In this ‘lucky dip’ landscape, filled with garden walkways, the hectic outside world and its endless pressures seem far away
The completion of this outdoor design had a considerable degree of pressure placed upon it — a pre-wedding reception that was to be held in the garden. This meant the outdoor space had to be something spectacular — and finished on time.
“Some have likened this project to the boardwalks you find secretly weaving through the Blue Mountains, others have called it the garden of hidden surprises,” says designer Chris Slaughter of Scenic Blue Design. “I would call it a lucky dip. You never know what you will find until you reach that certain part of the garden.”
Before any wedding guests could enjoy the space, there was much work to be done. “The homeowners had not been able to access this part of their property — an area of land of approximately 300m² — because of the steep gradient. Once this was respected, we were able to sit down and consider the owners’ ‘I would like’ list, knowing that the gradient was always going to be tugging at our shirttails,” says Chris.
The main goal was to design spaces for relaxation, so the ‘I would like’ list included an area that invited you to stop and rest, read or snooze out of the sun and another for entertaining. The owners also wanted to be taken on a long, leisurely journey through the garden so they and their friends could meander along walkways, enjoying lush planting, and in light of the gradient of the site, safe and easy access was also a priority.
Given the strong presence of the existing rocks, Chris’s design needed to embrace their presence. “Two main boulders were used in the creation of a natural cascading water feature,” he explains. “The water, like the boardwalk, was woven through the garden’s design, taking you with it as if floating on the movement of the water. The boardwalk’s descent through the garden has a slowing down effect enhanced by the collection of spots that encourage you to stop, think and enjoy nature,” says Chris.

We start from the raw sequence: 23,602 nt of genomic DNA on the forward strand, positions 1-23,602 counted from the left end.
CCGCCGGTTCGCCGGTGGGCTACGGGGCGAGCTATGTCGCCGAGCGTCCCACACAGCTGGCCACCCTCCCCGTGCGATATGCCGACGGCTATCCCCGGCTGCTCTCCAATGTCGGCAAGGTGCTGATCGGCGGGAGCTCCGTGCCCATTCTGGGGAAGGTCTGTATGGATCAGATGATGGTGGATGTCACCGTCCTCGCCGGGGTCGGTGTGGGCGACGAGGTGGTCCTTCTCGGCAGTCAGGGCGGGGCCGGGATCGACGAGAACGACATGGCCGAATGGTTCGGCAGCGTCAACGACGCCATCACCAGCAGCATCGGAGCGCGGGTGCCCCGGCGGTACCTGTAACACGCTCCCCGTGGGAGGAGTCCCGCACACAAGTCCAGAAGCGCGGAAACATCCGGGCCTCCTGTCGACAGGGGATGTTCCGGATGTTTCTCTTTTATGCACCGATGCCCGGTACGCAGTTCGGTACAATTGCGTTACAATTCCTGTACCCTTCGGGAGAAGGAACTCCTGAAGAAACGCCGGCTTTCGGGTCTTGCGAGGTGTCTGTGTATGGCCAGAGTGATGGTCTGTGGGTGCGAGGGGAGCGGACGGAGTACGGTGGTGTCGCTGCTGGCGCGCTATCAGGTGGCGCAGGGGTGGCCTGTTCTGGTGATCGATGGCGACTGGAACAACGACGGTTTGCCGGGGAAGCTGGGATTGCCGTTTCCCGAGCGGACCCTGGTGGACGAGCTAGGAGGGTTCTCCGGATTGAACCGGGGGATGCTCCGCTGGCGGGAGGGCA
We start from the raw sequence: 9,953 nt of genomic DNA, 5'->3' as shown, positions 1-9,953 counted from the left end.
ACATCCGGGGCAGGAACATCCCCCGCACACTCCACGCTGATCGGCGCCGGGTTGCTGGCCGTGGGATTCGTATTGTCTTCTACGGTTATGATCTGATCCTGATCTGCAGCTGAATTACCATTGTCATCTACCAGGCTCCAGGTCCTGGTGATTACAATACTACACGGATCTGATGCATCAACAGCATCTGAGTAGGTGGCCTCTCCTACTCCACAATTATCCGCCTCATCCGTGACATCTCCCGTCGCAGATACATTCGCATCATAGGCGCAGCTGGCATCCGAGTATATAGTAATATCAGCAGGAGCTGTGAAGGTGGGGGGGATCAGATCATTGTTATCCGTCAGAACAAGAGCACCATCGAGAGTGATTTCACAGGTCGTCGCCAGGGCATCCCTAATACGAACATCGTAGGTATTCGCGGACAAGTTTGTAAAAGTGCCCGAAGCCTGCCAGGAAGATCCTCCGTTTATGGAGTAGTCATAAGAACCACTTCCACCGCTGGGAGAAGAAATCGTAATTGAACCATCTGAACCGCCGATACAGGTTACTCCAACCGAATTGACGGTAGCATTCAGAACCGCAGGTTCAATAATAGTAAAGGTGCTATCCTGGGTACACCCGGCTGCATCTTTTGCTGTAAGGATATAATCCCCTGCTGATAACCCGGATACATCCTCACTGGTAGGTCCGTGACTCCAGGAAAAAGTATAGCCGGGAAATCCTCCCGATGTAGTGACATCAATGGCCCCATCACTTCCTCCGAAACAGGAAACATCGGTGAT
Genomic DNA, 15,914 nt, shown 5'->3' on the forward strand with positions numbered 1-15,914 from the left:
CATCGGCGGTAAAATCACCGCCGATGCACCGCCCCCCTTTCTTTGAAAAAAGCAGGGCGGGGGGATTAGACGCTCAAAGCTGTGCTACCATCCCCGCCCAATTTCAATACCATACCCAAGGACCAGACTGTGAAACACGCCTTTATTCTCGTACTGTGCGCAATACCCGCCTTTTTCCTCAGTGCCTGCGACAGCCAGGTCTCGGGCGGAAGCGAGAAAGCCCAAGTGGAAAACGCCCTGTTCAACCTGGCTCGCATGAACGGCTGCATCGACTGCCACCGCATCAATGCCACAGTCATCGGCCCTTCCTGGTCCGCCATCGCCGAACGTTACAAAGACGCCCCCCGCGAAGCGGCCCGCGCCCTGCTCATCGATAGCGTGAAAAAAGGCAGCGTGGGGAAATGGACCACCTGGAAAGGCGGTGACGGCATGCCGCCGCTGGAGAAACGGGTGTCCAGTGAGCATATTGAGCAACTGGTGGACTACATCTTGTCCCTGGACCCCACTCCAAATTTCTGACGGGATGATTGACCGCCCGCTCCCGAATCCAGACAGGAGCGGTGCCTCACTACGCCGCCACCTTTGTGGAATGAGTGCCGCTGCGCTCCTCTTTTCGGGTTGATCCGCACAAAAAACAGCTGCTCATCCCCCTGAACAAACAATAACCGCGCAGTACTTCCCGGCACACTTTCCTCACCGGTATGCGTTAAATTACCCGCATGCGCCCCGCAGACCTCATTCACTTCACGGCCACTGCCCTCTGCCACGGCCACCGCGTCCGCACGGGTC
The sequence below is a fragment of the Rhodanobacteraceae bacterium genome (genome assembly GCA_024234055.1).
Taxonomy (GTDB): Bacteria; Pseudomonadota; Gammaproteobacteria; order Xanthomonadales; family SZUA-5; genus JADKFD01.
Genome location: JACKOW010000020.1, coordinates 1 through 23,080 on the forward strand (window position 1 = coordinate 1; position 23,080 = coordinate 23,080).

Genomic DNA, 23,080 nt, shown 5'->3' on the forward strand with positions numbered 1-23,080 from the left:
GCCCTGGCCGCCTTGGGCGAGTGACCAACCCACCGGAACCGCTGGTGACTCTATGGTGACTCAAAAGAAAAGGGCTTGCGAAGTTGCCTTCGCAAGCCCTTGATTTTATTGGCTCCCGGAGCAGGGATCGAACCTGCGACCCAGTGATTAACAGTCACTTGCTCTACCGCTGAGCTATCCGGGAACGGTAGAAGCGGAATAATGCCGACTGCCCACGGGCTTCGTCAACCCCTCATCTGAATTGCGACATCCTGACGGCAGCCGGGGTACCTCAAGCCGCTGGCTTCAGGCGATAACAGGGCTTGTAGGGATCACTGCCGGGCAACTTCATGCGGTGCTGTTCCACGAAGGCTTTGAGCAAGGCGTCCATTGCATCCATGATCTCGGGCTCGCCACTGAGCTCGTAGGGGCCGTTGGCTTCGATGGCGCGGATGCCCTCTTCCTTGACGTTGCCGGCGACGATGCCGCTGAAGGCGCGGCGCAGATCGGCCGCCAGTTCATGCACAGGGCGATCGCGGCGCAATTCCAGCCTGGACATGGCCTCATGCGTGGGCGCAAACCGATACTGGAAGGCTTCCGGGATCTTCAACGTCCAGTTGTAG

The plants were carefully chosen with full regard to the continuous dappled shade. “This allowed us to play with plants such as Dicksonia antartica, Cordyline fruiticosa ‘Rubra’, Lomandra longifolia ‘Tanika’, Robinia pseudocacia ‘Frisia’, Acer palmatum ‘Atropurpureum’, Viburnum odoratissimum ‘Dense Fence’, Philodenron ‘Xanadu’, Myoporum parvifolium ‘Yareena’ and Phormium tenax,” explains Chris.
“The project needed a very lateral thought process, yet we had to ensure that the clients’ wishes were achieved,” he adds. “Despite the challenges of very bad access, failing retaining structures, unstable rock and soil outcrops, this project really was a dream to work on as it got us all thinking and led to an enjoyable collaboration between us and the clients. Not only that, it was wonderful to see the wedding guests meandering through the garden, using the many resting spaces we designed.”
For more information
This project is an entrant in the Outdoor Design 2022 NSW Landscaper of the Year Awards, celebrating residential design innovation and construction excellence. All entrants were featured in Outdoor Design Issue 42, with winners to be announced in Outdoor Design Issue 43.